DNA - Bridgewater State University

DNA - Bridgewater State University

DNA INTRODUCTION WHAT IS DNA? deoxyribonucleic acid no 2 people can have the same DNA, except identical twins. the chance of this kind of evidence being wrong is 1 in 10 million. How is DNA obtained from

a crime scene? blood Hair Semen Saliva bone (marrow) Flesh Urine teeth (pulp)

DNA AND THE LAW Issue: can the law keep up with technology? Can suspects be compelled to provide samples, and how those samples will be taken? Do you need a warrant? 4th amendment unreasonable search & seizure (history & today)

Reasonable suspicion What crimes are considered under such a warrant? Non-forensic applications recently used in Ottawa to identify 2 identical twins who had been adopted and accidentally separated at birth. Paternity cases Most powerful uses are in the CJ system

DNA in law enforcement In violent crimes, hair, blood and semen samples are more common than fingerprint evidence. true for sexual assault cases. investigations go much quicker. help implicate the guilty, would eliminate the innocent data base which could include all DNA of convicted sex/violent offenders

DNA in homicide cases could be used to help identify a murder weapon. For example, a knife with blood stains. used to distinguish "copy cat" crimes from serial crimes.

connect crimes committed by the same offender, i.e. serial murders. determine if more than one offender was involved identify deceased/missing persons. THE LEGAL QUESTIONS OF DNA EVIDENCE The legal question of taking a blood sample from an accused person who does not

consent is a critical issue. Is it a form of self-incrimination, or does it constitute an unreasonable search? Consider a similar case: When people are pulled over on suspicion of impaired driving, they are required to give a sample of their breath. If the suspect refuses to give a sample, he/she can be charged. Differences between drunk driving & homicide the more serious a crime is, the heavier the sentence and the

greater the stigma. Therefore, the courts may be more stringent on the issues of constitutional rights. Standard of proof Another issue in DNA search warrants is the determination of a standard or threshold of proof to justify the taking of a sample from an accused.

The standard is usually reasonable and probable grounds. For example, an officer may see some erratic driving, smell alcohol on the suspect's breath, etc. But, DNA testing is more complicated, and may warrant a higher standard. DNA vs. fingerprinting When people are arrested, they are required to undergo fingerprinting.

is not an unwarranted invasion of privacy. SOME CANADIAN CASES: R. v. Alderton R. v. Legere Getting the DNA sample the police have had to resort to some pretty imaginative means to try to get DNA samples from suspects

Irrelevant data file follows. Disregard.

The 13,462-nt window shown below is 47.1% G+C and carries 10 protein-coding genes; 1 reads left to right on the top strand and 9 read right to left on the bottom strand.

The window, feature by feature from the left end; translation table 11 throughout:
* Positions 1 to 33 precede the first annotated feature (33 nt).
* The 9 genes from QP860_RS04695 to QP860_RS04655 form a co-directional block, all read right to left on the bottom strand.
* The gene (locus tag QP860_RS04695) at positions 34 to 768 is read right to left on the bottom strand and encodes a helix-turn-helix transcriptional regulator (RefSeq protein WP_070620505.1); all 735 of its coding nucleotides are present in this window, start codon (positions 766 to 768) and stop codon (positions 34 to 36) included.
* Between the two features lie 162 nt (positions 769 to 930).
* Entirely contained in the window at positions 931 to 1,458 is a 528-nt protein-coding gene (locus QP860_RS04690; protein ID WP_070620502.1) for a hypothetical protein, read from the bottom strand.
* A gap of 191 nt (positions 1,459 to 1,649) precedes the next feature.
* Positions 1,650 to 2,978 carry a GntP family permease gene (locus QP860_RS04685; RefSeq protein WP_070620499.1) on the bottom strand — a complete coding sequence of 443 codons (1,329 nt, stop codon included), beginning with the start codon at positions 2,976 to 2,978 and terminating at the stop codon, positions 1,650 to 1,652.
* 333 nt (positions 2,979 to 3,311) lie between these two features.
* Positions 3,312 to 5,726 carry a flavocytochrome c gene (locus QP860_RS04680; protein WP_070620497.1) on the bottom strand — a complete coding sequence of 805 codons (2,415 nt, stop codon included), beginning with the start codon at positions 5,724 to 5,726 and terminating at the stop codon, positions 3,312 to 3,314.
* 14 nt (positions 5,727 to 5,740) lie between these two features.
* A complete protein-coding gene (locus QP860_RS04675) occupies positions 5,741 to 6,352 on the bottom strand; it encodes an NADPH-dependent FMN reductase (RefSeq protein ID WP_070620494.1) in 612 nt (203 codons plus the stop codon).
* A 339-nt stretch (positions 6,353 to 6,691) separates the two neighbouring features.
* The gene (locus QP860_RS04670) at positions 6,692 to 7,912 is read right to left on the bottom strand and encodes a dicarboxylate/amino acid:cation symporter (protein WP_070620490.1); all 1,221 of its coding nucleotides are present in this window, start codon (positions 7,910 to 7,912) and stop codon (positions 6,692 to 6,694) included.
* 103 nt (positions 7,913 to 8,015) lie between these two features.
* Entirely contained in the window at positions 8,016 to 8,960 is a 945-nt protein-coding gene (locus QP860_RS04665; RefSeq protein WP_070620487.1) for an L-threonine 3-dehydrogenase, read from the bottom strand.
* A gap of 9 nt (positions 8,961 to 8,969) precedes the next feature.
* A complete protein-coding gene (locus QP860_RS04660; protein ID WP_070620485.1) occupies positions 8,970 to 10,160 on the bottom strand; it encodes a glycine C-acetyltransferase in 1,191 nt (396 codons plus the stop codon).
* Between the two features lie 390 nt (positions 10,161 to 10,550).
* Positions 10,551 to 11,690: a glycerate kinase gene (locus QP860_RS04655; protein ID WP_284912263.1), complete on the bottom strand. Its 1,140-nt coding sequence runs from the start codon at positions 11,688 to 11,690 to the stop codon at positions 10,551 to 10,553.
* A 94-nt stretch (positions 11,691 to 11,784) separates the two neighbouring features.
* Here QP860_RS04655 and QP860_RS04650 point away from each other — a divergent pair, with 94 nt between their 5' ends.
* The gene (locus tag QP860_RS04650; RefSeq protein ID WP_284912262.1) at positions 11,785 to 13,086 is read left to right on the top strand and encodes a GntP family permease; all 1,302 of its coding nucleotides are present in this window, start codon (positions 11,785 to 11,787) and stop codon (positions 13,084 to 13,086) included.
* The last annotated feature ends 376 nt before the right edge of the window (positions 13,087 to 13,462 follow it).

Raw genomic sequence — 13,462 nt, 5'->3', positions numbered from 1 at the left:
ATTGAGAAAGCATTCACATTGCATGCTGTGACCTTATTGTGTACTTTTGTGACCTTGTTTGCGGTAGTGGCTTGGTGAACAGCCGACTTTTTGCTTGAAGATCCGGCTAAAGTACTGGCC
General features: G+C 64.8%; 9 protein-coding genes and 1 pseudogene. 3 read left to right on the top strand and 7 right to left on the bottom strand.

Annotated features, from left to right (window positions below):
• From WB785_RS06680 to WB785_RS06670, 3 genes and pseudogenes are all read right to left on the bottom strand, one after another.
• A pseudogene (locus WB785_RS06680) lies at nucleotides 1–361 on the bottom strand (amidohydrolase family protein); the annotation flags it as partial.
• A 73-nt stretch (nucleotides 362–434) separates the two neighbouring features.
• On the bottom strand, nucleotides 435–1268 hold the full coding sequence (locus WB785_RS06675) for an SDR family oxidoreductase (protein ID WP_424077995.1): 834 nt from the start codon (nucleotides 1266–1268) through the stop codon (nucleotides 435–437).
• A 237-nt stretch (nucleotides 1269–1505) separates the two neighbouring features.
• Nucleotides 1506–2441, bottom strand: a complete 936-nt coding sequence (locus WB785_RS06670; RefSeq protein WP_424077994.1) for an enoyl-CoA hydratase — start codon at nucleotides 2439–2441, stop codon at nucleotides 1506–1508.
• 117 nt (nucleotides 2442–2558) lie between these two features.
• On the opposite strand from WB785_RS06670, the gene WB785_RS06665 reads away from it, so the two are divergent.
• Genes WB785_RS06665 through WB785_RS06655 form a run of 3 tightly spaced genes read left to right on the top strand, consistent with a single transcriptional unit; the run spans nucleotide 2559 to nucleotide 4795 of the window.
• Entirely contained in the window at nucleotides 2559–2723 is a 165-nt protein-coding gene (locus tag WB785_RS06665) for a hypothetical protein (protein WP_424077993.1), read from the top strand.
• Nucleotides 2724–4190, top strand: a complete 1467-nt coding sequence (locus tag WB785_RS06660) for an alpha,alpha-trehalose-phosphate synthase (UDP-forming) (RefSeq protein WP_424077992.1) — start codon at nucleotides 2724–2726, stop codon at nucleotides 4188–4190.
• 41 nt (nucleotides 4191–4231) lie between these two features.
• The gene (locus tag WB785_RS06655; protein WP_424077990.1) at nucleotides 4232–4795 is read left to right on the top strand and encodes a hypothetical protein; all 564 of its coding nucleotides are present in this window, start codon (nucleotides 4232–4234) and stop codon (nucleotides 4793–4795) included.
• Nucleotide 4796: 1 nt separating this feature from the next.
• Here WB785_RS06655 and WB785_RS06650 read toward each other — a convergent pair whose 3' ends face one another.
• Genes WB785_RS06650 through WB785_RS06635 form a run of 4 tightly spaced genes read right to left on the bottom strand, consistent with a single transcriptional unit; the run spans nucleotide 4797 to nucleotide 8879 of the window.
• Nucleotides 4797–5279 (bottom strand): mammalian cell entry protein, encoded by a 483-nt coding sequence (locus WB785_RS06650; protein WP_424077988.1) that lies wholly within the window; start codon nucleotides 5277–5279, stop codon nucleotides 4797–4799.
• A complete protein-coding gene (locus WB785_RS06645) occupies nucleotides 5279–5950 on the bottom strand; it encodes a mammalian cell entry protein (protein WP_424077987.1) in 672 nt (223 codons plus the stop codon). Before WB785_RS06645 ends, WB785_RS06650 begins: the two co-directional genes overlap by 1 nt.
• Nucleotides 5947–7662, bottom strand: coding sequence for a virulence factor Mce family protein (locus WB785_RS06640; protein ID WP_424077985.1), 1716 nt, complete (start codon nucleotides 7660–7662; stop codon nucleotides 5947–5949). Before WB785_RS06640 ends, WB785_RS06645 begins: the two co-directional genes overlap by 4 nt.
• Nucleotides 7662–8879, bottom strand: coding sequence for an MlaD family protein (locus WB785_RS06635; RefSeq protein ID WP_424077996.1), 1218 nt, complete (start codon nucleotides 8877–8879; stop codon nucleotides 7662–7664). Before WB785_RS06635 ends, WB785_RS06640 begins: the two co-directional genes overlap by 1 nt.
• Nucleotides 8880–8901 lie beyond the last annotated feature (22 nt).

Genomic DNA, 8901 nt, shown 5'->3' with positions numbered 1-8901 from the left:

obtaining a tissue that an individual has used to blow his nose and thrown away Retrieving shed hair Ryan Love case INTERNATIONAL EXPERIENCE WITH DNA EVIDENCE

ENGLAND In 1983 15 year old girl was raped and murdered. In July, 1986, second murder Richard Buckland confessed. DNA tests showed that the same man killed both girls, but Buckland was not that man The police asked the 5500 men in the area to give DNA sample. All gave samples except for a man named Colin Pitchfork Florida V. Andrew

The first case in the United States to use DNA the accused was convicted of over 20 cases of sexual assault or attempted sexual assault. There have even been cases where the accused requested a DNA test only to have it reveal his guilt. POSSIBLE PROBLEMS WITH DNA EVIDENCE Critics of DNA worry that the police may

over rely on DNA evidence. The following problems can arise with DNA evidence. Contamination problems: Heat, humidity, moisture, decomposition of a body, time since death, temperature where body was stored Sexual assault cases: the absence of semen does not mean that there was no sexual assault. great cost and time consumption. DATABANKS

The DNA of convicted sex offenders and other violent offenders could be stored into computers which would then be accessible to police forces could provide the ability to do split second searches and comparisons. would be similar in theory to the Automated Fingerprint I.D. System Databanks will assist the police in 3 areas:

1. open cases 2. missing persons/unidentified deceased victims 3. convicted offenders BUT.Civil liberty issues? what information will be stored? which offences require an offender

to be in the computer? who will have access to the information, and for what purpose. ? Need for DNA standards People v. Castro. The accused had murdered his neighbor and her 2 year old daughter. State of Minnesota v. Schwartz The accused was charged with the first degree murder of a stabbing


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